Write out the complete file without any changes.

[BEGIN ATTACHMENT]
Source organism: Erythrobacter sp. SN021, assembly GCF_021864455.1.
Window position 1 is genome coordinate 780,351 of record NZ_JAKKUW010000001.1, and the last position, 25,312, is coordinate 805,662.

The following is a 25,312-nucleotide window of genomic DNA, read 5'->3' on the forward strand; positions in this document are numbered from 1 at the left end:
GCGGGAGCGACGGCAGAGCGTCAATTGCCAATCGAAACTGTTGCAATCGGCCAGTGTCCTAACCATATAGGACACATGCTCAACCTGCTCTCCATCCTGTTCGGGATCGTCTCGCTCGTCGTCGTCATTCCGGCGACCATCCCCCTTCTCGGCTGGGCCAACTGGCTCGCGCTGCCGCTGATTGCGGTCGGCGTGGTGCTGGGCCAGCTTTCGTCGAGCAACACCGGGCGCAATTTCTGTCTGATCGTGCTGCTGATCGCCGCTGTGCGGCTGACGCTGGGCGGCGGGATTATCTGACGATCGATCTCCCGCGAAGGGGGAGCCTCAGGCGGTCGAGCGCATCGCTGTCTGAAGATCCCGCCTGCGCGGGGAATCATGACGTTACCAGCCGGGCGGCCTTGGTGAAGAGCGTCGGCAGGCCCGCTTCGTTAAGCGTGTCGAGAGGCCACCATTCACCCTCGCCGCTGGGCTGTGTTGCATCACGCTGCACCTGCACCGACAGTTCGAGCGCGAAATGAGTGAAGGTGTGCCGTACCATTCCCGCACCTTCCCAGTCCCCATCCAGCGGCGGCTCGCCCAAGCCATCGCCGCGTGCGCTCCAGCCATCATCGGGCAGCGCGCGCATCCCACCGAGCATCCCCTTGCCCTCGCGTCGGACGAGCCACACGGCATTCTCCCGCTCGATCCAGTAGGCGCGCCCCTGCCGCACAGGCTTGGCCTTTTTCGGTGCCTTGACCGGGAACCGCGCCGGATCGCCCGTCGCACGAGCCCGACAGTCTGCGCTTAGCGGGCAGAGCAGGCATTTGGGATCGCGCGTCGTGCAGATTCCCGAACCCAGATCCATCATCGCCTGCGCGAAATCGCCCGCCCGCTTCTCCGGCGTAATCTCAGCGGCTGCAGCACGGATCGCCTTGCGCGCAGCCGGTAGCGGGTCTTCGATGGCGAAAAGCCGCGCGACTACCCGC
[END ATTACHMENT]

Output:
Source organism: Erythrobacter sp. SN021, assembly GCF_021864455.1.
Window position 1 is genome coordinate 780,351 of record NZ_JAKKUW010000001.1, and the last position, 25,312, is coordinate 805,662.

The following is a 25,312-nucleotide window of genomic DNA, read 5'->3' on the forward strand; positions in this document are numbered from 1 at the left end:
GCGGGAGCGACGGCAGAGCGTCAATTGCCAATCGAAACTGTTGCAATCGGCCAGTGTCCTAACCATATAGGACACATGCTCAACCTGCTCTCCATCCTGTTCGGGATCGTCTCGCTCGTCGTCGTCATTCCGGCGACCATCCCCCTTCTCGGCTGGGCCAACTGGCTCGCGCTGCCGCTGATTGCGGTCGGCGTGGTGCTGGGCCAGCTTTCGTCGAGCAACACCGGGCGCAATTTCTGTCTGATCGTGCTGCTGATCGCCGCTGTGCGGCTGACGCTGGGCGGCGGGATTATCTGACGATCGATCTCCCGCGAAGGGGGAGCCTCAGGCGGTCGAGCGCATCGCTGTCTGAAGATCCCGCCTGCGCGGGGAATCATGACGTTACCAGCCGGGCGGCCTTGGTGAAGAGCGTCGGCAGGCCCGCTTCGTTAAGCGTGTCGAGAGGCCACCATTCACCCTCGCCGCTGGGCTGTGTTGCATCACGCTGCACCTGCACCGACAGTTCGAGCGCGAAATGAGTGAAGGTGTGCCGTACCATTCCCGCACCTTCCCAGTCCCCATCCAGCGGCGGCTCGCCCAAGCCATCGCCGCGTGCGCTCCAGCCATCATCGGGCAGCGCGCGCATCCCACCGAGCATCCCCTTGCCCTCGCGTCGGACGAGCCACACGGCATTCTCCCGCTCGATCCAGTAGGCGCGCCCCTGCCGCACAGGCTTGGCCTTTTTCGGTGCCTTGACCGGGAACCGCGCCGGATCGCCCGTCGCACGAGCCCGACAGTCTGCGCTTAGCGGGCAGAGCAGGCATTTGGGATCGCGCGTCGTGCAGATTCCCGAACCCAGATCCATCATCGCCTGCGCGAAATCGCCCGCCCGCTTCTCCGGCGTAATCTCAGCGGCTGCAGCACGGATCGCCTTGCGCGCAGCCGGTAGCGGGTCTTCGATGGCGAAAAGCCGCGCGACTACCCGC